Archive for April 7th, 2015

Thomas Piketty visits Japan..

April 7, 2015

Nice piece by Yuriko Koike Japan’s former defense minister and national security adviser.

She says unlike US and others, inequality is much lower in Japan:

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Have long-term inflation expectations declined in US?

April 7, 2015

Nice paper by Fernanda Nechio of FRBSF.

The reading on inflation may have declined, but inflation exp remain anchored at 2%:

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BJP at 35…From a swadesi party to a global party

April 7, 2015

A nice BS edit. Didn’t realise BJP has completed 35 years in 2015. The article dwells on how the Party has evolved in the last 35 years or so.

I think the biggest shift has been how the party has moved from being a swadesi party to a party accepting global economic thinking. It will be interesting whether it will remain the case or it will go back to the swadesi thinking. The current party has too much of a stamp of current PM who being close to big business has shaped his policies based on latter’s thinking. So whether the core thinking has changed as well or not will have to be seen in future.  This shift in thinking even if temporarily is something of huge interest to political economy historians.

Rest of the political ideology etc remains more or less the same.

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India’s economic theory fashion cycles..

April 7, 2015

Ajit Balakrishnan hits the nail on its head. Much of decline in economic ideas are not mainly because of some failed theory or something. It is because we make a huge hue and cry over some reform/new policy coming and changing the game. Most ideas are just repackaged old ideas.

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The continuous media speculation over rifts between Indian finance ministry & central bank..

April 7, 2015

It is amusing to say the least how media continues to cook stories over rifts between Indian finance ministry and central bank. One day there is a rift and just the next day the rifts are bridged.

First and foremost, central bank independence is a very strong and wrong term. At best, one can talk about central bank autonomy like any other public sector organisation. The broad objectives are set by the government and central bank tries to work towards them. In terms of autonomy, the idea is that the govt does not interfere in day to day activity of the central bank and lets it function. When we say independence, the idea is the central bank is completely independent to do what it wishes to do which is just wrong. How can an organisation be completely independent when it is funded completely by the govt.? Moreover, all the senior appointments are made  by the govt just to provide credibility and in India’s case most are required to work at finance ministry before the central bank (and rejoin FinMin after the central bank stint to get to IMF/World Bank etc). So where is the case for independence as we mean by the term really?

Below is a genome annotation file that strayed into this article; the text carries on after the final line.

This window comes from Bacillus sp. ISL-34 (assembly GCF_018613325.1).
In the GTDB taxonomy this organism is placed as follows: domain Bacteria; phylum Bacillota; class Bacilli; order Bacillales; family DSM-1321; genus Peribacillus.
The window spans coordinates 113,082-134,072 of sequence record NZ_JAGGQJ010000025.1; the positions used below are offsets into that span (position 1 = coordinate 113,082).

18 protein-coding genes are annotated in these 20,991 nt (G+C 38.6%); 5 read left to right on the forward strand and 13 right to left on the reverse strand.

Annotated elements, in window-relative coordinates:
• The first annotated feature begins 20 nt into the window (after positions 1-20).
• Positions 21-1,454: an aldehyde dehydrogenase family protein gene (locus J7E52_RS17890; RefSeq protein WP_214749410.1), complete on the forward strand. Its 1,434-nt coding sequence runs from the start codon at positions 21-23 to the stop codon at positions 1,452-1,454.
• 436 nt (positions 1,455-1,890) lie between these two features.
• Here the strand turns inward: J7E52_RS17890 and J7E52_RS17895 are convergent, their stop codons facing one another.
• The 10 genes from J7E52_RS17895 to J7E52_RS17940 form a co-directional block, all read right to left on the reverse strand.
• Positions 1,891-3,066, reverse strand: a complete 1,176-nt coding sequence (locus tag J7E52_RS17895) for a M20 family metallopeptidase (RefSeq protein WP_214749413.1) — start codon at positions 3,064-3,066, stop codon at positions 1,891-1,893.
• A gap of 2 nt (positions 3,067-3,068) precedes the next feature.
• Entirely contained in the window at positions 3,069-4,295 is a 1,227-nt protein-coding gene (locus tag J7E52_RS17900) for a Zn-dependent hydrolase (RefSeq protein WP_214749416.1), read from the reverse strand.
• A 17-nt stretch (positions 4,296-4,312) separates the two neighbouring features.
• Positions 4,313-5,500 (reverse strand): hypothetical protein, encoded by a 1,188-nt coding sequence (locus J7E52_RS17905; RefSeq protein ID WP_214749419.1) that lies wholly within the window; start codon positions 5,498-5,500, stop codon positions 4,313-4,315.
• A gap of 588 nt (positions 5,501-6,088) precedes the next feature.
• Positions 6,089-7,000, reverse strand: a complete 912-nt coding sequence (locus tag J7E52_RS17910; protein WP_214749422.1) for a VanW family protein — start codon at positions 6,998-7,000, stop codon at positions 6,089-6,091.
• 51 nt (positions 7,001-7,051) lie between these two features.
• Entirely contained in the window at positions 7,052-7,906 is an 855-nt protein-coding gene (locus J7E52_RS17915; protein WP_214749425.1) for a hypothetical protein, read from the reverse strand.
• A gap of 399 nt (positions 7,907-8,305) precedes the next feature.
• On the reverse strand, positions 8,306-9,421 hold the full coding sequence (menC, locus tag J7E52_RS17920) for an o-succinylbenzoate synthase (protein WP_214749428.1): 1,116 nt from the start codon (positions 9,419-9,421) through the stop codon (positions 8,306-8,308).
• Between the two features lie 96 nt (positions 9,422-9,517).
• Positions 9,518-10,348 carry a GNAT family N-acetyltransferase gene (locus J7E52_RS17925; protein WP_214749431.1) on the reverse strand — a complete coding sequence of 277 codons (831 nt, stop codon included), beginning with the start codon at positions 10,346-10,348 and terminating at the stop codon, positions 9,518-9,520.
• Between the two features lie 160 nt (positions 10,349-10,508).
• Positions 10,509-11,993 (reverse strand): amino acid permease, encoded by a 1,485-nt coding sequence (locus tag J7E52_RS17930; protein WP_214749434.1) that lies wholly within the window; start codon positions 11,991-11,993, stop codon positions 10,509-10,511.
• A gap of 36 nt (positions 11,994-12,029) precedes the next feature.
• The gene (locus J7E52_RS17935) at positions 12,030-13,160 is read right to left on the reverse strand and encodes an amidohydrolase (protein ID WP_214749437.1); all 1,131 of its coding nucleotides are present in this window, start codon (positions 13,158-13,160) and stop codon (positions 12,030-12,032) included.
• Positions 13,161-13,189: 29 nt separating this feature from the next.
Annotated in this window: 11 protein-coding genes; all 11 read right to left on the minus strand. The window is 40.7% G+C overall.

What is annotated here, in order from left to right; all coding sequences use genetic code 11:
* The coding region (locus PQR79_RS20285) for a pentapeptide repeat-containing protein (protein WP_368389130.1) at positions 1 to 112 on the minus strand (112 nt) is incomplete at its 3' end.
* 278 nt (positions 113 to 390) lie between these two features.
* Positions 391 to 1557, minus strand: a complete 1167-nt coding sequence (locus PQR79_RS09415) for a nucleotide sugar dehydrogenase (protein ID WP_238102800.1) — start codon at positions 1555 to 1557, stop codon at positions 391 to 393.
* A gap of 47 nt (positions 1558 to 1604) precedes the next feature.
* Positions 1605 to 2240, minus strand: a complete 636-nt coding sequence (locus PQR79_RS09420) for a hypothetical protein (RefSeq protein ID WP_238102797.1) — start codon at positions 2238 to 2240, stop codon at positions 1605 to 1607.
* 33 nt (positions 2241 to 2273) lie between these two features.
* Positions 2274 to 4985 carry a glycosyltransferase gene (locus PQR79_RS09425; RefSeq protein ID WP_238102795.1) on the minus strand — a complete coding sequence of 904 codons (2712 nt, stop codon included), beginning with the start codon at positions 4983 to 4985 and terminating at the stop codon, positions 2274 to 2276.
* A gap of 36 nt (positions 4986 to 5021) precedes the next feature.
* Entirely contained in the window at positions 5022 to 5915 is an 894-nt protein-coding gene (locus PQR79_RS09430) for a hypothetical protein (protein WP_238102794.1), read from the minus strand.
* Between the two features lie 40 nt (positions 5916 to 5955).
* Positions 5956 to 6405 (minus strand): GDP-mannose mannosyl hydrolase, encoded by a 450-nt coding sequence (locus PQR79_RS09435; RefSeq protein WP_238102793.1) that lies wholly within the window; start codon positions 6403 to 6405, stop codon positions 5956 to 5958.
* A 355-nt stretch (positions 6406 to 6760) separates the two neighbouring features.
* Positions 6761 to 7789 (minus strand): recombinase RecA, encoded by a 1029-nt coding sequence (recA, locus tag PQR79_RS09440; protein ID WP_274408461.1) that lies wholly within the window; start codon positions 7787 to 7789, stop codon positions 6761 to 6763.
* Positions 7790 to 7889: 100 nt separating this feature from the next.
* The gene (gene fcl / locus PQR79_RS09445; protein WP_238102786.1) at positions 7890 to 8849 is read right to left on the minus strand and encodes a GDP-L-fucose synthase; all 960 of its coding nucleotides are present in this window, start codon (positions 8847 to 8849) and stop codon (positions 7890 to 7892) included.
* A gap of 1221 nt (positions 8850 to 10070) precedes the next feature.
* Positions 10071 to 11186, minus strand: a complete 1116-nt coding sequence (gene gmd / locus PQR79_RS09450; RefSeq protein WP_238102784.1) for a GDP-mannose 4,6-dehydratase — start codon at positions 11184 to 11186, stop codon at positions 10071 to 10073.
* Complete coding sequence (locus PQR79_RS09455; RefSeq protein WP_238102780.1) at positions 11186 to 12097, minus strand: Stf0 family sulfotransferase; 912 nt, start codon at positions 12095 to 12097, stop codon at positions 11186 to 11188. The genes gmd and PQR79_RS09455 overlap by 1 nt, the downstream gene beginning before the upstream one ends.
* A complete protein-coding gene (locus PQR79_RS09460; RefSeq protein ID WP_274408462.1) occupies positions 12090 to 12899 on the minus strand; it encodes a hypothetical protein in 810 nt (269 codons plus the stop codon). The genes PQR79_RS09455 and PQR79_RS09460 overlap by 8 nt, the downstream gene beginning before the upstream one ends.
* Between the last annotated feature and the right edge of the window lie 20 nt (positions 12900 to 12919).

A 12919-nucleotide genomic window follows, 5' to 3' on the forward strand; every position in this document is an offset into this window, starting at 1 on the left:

Second, the word became fashionable after western economists who have tried to minimise the role of government and fiscal policy in whatever possible way. So we have lots of papers on the fancy word forgetting the basic structure of the central bank which has govt written all over it. The ignorance of central bank history has also played a major role. There is a feeling that this bank has suddenly sprung up and govt is trying to intervene in it. They forget that all central banks have been created by govt to give them control over currency and finance issues. It is nothing but a govt body. Monetary policy is much like subset of govt./fiscal policy in many ways. Those who forgot these lessons have learnt it the hard way in the recent crisis. So all this talk just creates media noise and nothing else. It is like a Principal-Agent relationship where there can be some disagreements between the two which is natural and healthy.

It is ironic (as Austrian school proponents suggest), that those who talk about independence wanting to limit govt.’s role in economy, should actually argue for a limited central bank (if at all). By taking Austrian economics out of books, we hardly discuss this aspect. We have highly overdone the control central banks have over macro variables even inflation. At best, central banks can regulated the banking system as they have a monopoly over currency/money matters.

Anyways, this continuous media focus reminds me of a joke. It is like this. There is a man who is once asked by another ” Sir are you a Chinese”? The man who is an Indian responds amusingly as no.  The question becomes a continuous one as the second man keeps asking the same question over and over again. The first man keep replying no with rising irritation. The questioning does not stop and the first man commits suicide in frustration. The second man follows him in heaven and asks again. The first man says “Yes I am Chinese. Now what”? The second man quips ” Well, you don’t look like one”..

In similar vein, media keeps cooking stories over differences between the two. Is there a rift? Both the govt and central bank say no. As the question becomes repetitive, the exasperated officials say yeah there is..now what? To this the media says does not look like and game goes on..

Autonomy is fine and every management need it but independence is a highly overdone term. It makes us think of central banks as some holy cow which they are not. They are actually a central planner which continue to determine prices (interest rates) of sector they regulate. No other regulator does it anymore. But thanks to the dominance of monetary policy thinking , no one even questions why should a central bank be setting interest rates for an economy? Why can’t banks change interest rates as per their financials?


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